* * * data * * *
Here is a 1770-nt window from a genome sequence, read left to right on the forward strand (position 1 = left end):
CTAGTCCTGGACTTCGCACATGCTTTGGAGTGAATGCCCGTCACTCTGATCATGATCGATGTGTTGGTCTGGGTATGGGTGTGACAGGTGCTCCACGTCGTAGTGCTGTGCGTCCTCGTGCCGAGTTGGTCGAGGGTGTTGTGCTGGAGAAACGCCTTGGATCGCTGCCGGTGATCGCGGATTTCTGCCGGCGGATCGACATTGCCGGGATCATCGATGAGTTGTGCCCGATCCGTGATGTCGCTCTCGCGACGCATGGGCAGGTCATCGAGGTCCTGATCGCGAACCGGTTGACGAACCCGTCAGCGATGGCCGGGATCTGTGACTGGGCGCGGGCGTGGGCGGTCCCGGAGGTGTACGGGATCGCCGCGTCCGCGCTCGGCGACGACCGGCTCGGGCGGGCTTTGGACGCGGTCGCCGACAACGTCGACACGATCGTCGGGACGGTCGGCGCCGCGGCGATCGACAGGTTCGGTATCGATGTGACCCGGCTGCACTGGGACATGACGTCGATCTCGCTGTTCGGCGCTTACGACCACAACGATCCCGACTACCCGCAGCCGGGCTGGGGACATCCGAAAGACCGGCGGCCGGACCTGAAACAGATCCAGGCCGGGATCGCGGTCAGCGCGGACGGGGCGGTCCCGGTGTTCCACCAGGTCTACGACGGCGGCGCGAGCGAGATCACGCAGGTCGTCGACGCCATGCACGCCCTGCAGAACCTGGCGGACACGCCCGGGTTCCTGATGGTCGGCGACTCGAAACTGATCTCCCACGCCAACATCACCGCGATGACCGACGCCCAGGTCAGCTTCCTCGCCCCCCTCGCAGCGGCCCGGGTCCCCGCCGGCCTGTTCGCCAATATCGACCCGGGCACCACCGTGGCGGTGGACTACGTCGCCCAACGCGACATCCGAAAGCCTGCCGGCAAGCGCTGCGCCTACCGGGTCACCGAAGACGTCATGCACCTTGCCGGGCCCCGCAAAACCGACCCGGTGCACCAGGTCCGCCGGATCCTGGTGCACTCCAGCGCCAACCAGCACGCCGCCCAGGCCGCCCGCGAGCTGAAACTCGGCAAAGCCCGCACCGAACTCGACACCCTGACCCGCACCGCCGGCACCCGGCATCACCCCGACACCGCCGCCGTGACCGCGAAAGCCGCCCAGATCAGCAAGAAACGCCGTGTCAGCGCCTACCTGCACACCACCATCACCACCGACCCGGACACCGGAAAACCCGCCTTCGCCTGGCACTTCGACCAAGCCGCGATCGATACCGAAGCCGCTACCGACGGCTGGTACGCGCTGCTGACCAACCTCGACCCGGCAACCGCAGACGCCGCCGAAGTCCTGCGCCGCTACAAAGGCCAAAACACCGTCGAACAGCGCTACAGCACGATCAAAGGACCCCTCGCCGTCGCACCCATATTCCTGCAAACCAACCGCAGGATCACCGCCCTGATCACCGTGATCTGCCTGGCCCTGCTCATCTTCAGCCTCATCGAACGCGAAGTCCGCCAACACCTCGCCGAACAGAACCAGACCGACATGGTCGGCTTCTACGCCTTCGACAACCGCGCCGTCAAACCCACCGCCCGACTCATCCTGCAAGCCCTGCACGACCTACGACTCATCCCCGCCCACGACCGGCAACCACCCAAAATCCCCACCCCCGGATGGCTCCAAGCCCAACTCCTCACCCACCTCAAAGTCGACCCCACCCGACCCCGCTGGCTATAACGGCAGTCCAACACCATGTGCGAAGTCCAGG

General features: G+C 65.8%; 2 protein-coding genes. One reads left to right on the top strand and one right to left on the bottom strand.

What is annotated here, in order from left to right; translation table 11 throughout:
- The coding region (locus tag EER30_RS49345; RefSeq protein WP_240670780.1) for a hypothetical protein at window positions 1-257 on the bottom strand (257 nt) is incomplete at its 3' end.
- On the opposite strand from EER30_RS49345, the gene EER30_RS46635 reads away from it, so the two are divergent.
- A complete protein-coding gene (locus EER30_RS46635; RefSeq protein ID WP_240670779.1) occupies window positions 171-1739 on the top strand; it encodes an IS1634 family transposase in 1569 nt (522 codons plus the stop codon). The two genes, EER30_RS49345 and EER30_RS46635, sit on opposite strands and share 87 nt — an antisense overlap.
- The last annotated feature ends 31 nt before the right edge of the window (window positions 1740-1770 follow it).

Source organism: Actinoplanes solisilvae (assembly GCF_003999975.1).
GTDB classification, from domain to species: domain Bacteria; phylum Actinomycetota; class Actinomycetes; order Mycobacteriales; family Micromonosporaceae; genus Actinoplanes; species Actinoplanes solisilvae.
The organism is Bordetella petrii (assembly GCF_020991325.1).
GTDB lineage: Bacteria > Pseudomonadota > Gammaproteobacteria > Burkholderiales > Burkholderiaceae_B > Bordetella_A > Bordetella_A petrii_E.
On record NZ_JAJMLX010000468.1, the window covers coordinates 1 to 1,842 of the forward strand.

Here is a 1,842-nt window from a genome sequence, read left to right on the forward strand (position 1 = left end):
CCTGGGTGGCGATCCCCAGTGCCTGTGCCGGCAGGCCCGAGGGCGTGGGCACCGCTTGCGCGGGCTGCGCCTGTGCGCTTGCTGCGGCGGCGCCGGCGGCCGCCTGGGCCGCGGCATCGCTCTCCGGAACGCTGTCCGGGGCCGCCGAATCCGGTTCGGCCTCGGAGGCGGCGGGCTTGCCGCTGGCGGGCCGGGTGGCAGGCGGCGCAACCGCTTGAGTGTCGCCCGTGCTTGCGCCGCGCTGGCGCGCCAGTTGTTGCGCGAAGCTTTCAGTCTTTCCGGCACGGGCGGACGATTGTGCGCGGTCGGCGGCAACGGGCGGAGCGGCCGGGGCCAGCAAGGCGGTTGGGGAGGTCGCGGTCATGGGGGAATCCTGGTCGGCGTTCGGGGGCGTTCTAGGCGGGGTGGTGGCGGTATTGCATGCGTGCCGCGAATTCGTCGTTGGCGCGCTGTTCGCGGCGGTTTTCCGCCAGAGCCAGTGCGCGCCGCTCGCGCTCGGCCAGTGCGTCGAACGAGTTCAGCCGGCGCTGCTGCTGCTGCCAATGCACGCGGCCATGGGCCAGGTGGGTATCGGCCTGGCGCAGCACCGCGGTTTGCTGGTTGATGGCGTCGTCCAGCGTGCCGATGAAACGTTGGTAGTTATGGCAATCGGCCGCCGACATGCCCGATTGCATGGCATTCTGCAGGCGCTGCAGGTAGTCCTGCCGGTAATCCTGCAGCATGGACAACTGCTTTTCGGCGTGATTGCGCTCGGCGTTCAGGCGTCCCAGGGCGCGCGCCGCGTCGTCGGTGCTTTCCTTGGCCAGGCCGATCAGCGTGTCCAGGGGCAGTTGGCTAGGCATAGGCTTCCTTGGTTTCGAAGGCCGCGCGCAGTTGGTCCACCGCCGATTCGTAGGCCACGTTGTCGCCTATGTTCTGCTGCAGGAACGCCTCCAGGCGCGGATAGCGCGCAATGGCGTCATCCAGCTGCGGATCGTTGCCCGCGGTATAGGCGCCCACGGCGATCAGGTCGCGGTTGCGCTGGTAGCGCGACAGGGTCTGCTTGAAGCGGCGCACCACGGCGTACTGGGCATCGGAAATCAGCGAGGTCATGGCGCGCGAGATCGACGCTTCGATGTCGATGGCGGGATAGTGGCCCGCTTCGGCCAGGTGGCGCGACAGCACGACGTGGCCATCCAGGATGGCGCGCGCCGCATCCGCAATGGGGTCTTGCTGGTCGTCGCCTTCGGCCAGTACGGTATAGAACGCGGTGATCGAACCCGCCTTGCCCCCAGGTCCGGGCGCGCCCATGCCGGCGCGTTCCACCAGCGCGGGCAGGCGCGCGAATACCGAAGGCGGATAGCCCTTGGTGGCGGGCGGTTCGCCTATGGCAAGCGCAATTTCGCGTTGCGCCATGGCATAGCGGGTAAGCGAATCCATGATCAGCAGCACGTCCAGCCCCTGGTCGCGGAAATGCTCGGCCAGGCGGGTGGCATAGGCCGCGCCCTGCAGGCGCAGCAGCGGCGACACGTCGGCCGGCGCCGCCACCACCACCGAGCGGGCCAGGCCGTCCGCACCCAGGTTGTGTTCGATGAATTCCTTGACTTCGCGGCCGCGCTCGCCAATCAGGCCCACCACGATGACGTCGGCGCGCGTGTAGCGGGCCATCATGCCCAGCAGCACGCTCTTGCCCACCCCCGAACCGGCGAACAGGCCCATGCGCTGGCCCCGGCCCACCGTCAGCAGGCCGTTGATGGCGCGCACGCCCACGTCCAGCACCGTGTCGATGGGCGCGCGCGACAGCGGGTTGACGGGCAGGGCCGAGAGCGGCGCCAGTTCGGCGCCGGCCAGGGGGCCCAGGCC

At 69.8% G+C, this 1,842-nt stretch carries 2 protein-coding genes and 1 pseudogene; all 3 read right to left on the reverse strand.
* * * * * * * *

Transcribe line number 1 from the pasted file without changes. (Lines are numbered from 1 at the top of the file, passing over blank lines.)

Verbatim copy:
Here is a 1770-nt window from a genome sequence, read left to right on the forward strand (position 1 = left end):